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Darwin Correspondence Project

From Vladimir Onofrievich Kovalevsky   [January–March 1869]1

My dear Sir

I did not answer your first letter immediately, and yesterday I received your second letter with questions concerning the Edition of your “Origin”2   The publisher is not living here but at Moscow, I write to him to day and shall directly after receiving his answer send it to you. There are two russian editions of the “Origin”, no remark is made to show from which Engl-edition the translation was made but I think it is from the Second Engl. edition; the second Russ. edition is merely a reprint from the first without any corrections or additions.3 At all events if there is no hope of a new edition appearing in a short time I will with your permission translate all the additions of the Fifth Engl. edition of the “Origin” and print them aparte as a supplement.—4

I am very astonished that Messr. Petter & Cassel have complained to you of my not fulfilling an engagement towards them5—but as there never was an engagement I dont well understand what they are complaining for,—the matter is simply thus: One of my partners asked me to go, during my visit in England, at Messr Cassel and ask them if “in case there will be a Russian edition of an illustrated Bible they will sell coppercasts of their great illustrated Bible”,—he gave me full power to treat about the price;—Mrs Cassel consented to sell coppercasts at 6d per sq. inch.— After my returning in Russia I knew that all endeavours of my partner to have a permission for printing an illustrated Bible were in vain, all the holy & Scriptural books being considered as litterary property of the Chief Church establishment (Synode)—and in this sense I wrote to Mrs Cassel, saying that our Government did not allow to print holy books to private persons and therefore there could be no russian Edition of the Illust. Bible, thanking them for their readiness to furnish casts I could make no use of them.— Not one single inch of casts was commanded, and not one made for me, so that I consider Mrs Cassel pretension as wholly unfounded, but I thank you very much you wrote me about it.

My brother is now in the University of Casan, he will be very pleased with the good opinion you formed on account of his Ascidiae— 6 The year beeing at Triest he made the full development of the “Pyrosoma” and came to entirely different conclusions with Mr Huxley, who wrote his memoir I think only studying preserved specimens.—7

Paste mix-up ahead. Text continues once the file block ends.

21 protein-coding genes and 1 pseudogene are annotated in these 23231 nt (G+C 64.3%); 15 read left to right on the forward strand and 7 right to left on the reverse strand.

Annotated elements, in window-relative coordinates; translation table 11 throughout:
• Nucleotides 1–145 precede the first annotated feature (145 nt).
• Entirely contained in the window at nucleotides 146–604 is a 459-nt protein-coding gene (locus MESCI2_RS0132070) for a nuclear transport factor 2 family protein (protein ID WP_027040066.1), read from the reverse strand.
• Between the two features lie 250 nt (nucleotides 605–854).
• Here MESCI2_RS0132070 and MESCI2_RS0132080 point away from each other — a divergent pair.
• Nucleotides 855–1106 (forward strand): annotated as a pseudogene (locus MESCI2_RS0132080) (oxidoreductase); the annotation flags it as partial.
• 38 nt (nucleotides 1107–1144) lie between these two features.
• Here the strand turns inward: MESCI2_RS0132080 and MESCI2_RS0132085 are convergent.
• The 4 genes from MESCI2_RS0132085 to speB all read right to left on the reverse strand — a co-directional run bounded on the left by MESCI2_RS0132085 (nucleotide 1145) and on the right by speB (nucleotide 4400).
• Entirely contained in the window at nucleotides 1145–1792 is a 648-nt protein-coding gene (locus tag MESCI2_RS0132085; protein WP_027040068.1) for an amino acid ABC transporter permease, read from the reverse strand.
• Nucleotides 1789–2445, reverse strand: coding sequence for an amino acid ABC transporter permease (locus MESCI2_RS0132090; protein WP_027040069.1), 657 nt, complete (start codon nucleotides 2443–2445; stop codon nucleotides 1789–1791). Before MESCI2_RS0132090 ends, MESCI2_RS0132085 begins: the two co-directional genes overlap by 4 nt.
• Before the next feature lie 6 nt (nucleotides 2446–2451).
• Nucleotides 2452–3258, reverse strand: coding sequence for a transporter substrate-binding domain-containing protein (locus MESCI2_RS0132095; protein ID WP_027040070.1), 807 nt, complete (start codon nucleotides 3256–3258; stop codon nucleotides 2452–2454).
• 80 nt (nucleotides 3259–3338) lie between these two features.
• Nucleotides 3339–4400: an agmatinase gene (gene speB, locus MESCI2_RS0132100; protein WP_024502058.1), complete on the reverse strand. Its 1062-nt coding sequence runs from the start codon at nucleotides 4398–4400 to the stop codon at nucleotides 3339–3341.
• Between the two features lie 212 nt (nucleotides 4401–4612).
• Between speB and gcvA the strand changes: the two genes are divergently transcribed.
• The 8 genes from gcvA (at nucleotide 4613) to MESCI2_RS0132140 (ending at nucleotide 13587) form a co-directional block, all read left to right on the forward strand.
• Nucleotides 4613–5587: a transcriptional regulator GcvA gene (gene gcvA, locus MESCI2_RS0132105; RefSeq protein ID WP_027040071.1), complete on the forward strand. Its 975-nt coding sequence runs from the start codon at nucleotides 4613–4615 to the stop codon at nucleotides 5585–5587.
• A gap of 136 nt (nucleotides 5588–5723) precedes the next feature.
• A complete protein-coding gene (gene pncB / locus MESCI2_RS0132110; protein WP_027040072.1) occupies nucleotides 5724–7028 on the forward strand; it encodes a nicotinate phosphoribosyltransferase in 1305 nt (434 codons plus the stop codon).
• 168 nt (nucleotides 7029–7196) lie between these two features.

Yours very truly | V. Kovalevsky

As soon as I receive an answer from Moscow, I shall communicate it to you.—


The date range is established by the relationship between this letter and the letter from V. O. Kovalevsky, 13 September 1869, and by the dates of CD’s preparation of the fifth edition of Origin (see ‘Journal’ (Correspondence vol. 17, Appendix II)).
CD’s two letters to Kovalevsky have not been found.
The Russian editions of Origin (Rachinskii trans. 1864 and Rachinskii trans. 1865) were published by the firm A. I. Glazunov.
Origin 5th ed. was published in 1869; Kovalevsky’s proposed supplement was not printed.
The reference is to the publishing firm, Cassell, Petter, & Galpin. No letter from the firm to CD registering a complaint about Kovalevsky has been found, but see Correspondence vol. 16, letter to Cassell, Petter & Galpin, [August–December 1868].
Alexander Onufrievich Kovalevsky was a professor at Kazan from 1868 to 1869 (DSB). CD had received a copy of ‘Entwickelungsgeschichte der einfachen Ascidien’ (Developmental history of simple ascidians; A. O. Kovalevsky 1866) in 1867 (see Correspondence vol. 15, letter from V. O. Kovalevsky 15 March 1867 and n. 6). CD’s heavily annotated copy of the paper is in the Darwin Pamphlet Collection–CUL. CD referred to Kovalevsky’s discovery of the relation between larval ascidians and vertebrates in Descent 1: 205.
Pyrosoma is a genus of colonial pelagic tunicates. Kovalevsky refers to Thomas Henry Huxley and his paper ‘On the anatomy and development of Pyrosoma’ (T. H. Huxley 1859). When A. O. Kovalevsky published his observations on development of Pyrosoma in 1875 (A. O. Kovalevsky 1875), he referred favourably to Huxley’s work.


Correspondence: The correspondence of Charles Darwin. Edited by Frederick Burkhardt et al. 27 vols to date. Cambridge: Cambridge University Press. 1985–.

Descent: The descent of man, and selection in relation to sex. By Charles Darwin. 2 vols. London: John Murray. 1871.

DSB: Dictionary of scientific biography. Edited by Charles Coulston Gillispie and Frederic L. Holmes. 18 vols. including index and supplements. New York: Charles Scribner’s Sons. 1970–90.

Origin 5th ed.: On the origin of species by means of natural selection, or the preservation of favoured races in the struggle for life. 5th edition, with additions and corrections. By Charles Darwin. London: John Murray. 1869.

Origin: On the origin of species by means of natural selection, or the preservation of favoured races in the struggle for life. By Charles Darwin. London: John Murray. 1859.


Has written to Moscow about translations of Origin. Wishes to translate additions to the fifth English edition and print them as a supplement.

Pleased by CD’s high opinion of Alexander Kovalevsky.

Letter details

Letter no.
Vladimir Onufrievich Kovalevsky (Владимир Онуфриевич Ковалевский)
Charles Robert Darwin
Sent from
Source of text
DAR 169: 54
Physical description

Please cite as

Darwin Correspondence Project, “Letter no. 6541,” accessed on 14 July 2020,

Also published in The Correspondence of Charles Darwin, vol. 17